A computer program with AI can use can solve generic problems it is programmed to instead of just specific ones. They can accommodate new modifications to input without breaking structure. Traditional programmers would have to sort, sift and debug thousands of lines of code to make modifications.

AI finds applications in strategy games such as chess or poker where advance moves are determined by heuristic logic, natural language processing, virtual assistant technology, image and speech recognition and automated robotics.

General AI systems which can solve any given problem are rare. Insurance and banking organizations regularly use AI to monitor fraud. Marketers use AI every time you shop online to gather your browsing habits and predict what you are most likely to buy. They will then advertise those products through pop-ups and logos. Self-driving cars, auto-pilot modes and smart homes using sensors all rely on AI and affect daily lives of consumers.

There is also a difference between AI and Machine Learning (ML) although a number of articles on the web club them together or use them interchangeably. “ML is the study of computer algorithms that improve automatically through experience” according to Tom Mitchell of Carnegie Mellon University. It is simply one of the ways we use to achieve AI or something closer.

Read more:

05 Mar 2019
Healthcare AI to Play Major Role in $15.7 Trillion Economic Boost

Healthcare AI to Play Major Role in $15.7 Trillion Economic Boost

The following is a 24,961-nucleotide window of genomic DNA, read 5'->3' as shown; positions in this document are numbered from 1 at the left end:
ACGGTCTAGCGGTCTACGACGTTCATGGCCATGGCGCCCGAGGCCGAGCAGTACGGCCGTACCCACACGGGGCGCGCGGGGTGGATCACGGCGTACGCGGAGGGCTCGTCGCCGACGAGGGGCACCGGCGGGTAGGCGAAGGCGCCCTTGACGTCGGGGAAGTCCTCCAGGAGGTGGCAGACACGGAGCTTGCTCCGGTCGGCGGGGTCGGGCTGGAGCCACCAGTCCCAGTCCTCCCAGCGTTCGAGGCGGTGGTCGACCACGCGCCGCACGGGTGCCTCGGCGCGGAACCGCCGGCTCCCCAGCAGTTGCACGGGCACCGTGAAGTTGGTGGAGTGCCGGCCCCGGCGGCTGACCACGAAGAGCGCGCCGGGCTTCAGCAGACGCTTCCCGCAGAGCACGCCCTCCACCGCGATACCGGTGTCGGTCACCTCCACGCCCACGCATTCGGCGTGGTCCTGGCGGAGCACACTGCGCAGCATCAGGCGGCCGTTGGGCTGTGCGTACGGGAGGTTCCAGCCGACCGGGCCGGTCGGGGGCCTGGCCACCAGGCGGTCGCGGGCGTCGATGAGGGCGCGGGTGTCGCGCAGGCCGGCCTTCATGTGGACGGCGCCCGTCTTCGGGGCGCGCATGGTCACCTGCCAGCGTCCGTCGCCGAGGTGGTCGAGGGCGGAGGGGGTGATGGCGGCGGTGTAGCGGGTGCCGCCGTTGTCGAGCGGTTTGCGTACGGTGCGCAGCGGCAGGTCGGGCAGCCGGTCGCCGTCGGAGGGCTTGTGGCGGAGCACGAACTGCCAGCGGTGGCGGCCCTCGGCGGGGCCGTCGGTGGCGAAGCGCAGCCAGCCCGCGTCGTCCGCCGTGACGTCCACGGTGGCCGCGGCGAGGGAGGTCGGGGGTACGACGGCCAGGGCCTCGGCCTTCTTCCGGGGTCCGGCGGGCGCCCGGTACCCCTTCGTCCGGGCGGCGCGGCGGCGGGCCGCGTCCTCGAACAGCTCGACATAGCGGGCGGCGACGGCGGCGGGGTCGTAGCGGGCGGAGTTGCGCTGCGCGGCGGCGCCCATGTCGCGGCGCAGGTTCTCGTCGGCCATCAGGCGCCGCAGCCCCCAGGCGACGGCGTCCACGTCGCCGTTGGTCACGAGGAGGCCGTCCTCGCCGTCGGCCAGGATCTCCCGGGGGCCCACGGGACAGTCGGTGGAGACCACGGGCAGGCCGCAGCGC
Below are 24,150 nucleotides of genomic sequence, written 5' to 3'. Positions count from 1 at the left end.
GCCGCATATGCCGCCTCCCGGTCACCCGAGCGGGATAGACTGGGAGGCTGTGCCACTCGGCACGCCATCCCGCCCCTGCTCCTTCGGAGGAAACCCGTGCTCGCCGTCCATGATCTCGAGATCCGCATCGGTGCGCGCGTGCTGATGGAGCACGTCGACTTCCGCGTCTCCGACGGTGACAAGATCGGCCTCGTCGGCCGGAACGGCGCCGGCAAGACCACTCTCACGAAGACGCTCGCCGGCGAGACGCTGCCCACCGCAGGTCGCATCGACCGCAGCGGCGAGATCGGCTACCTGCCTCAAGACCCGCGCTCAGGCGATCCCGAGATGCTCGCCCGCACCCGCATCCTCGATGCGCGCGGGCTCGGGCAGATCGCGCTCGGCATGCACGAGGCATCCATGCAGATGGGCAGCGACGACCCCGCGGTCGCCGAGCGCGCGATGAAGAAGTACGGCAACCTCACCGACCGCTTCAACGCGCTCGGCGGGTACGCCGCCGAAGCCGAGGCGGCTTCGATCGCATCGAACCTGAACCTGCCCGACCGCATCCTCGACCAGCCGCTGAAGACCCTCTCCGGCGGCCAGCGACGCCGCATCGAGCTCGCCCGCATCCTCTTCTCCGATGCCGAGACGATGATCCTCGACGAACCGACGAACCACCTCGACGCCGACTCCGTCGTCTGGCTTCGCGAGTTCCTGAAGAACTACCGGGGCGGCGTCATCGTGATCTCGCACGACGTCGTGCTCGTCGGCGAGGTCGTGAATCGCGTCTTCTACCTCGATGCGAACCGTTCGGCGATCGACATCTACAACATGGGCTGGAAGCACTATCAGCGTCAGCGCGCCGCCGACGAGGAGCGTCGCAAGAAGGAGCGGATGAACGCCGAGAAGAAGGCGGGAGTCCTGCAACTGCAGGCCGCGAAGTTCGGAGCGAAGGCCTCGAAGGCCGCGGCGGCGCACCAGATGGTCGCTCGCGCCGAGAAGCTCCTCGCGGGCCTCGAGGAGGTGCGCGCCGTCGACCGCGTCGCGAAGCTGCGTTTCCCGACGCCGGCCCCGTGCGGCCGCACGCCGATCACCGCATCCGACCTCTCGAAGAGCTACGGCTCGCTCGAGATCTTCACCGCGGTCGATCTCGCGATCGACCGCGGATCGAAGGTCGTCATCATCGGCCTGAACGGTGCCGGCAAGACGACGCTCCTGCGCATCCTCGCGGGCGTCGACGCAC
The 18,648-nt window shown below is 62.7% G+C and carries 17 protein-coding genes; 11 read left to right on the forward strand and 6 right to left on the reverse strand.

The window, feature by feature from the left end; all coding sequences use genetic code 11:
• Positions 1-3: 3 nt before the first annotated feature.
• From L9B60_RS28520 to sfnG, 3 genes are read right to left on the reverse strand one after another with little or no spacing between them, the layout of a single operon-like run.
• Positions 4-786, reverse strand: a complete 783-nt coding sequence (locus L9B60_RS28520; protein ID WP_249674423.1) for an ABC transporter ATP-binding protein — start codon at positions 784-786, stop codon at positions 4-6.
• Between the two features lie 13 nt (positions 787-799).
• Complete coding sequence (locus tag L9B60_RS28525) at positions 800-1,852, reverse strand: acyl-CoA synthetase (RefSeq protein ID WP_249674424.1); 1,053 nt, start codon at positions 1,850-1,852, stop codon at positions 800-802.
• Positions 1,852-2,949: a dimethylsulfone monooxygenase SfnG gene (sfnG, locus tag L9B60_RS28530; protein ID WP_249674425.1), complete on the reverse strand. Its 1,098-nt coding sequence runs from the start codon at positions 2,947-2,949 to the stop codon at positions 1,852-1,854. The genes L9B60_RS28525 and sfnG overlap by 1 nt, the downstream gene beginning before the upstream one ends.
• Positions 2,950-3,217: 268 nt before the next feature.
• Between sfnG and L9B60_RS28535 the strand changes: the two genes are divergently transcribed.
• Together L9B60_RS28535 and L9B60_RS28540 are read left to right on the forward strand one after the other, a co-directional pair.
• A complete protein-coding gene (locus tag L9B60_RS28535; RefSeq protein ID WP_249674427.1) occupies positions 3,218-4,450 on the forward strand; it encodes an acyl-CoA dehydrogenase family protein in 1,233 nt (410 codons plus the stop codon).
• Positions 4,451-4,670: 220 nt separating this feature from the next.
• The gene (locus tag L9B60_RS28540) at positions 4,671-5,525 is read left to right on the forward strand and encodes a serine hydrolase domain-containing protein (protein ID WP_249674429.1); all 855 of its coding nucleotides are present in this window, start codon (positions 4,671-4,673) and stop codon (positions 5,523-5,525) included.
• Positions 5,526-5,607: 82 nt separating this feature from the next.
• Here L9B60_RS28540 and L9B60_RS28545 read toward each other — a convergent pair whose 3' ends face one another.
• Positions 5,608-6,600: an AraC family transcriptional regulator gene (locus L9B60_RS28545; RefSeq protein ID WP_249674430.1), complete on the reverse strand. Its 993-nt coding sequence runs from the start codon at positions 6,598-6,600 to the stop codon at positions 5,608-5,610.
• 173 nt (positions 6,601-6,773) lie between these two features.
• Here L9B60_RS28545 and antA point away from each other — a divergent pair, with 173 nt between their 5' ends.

Artificial intelligence in healthcare is expected to play a significant role in bringing a $15.7 trillion boost to the global economy.

Advances in artificial intelligence within the healthcare industry will contribute significantly to the $15.7 trillion economic boost related to machine learning, according to a new report from PwC.

The firm anticipates a 14.5 percent increase in North America’s GDP by 2030, driven largely by AI’s ability to reduce waste, and support better decision-making.

Gains in productivity are expected to contribute $6.6 trillion to the overall total.

“From the personal assistants in our mobile phones, to the profiling, customization, and cyber protection that lie behind more and more of our commercial interactions, AI touches almost every aspect of our lives. And it’s only just getting started,” the report said.

“AI is set to be the key source of transformation, disruption and competitive advantage in today’s fast changing economy.”

The healthcare industry topped PwC’s list of industries ripe for significant disruption, sharing the number one spot with the automotive sector.

Every part of healthcare is lining up for change: providers, pharma and life sciences, payers, and consumers should all prepare for deeper integration of artificial intelligence into their processes and experiences.

“AI-powered diagnostics use the patient’s unique history as a baseline against which small deviations flag a possible health condition in need of further investigation and treatment,” the report explains.

“AI is initially likely to be adopted as an aid, rather than replacement, for human physicians. It will augment physicians’ diagnoses, but in the process also provide valuable insights for the AI to learn continuously and improve.”

Despite the huge potential, however, healthcare is likely to see slower adoption than many other industries.

Sectors such as retail, logistics, and financial services may have more immediately obvious opportunities for automation, and are more likely than healthcare to see widespread adoption within the next one to three years.

While 54 percent of retail organizations are expected to reach AI maturity by 2022, just 37 percent of healthcare entities are likely to do the same.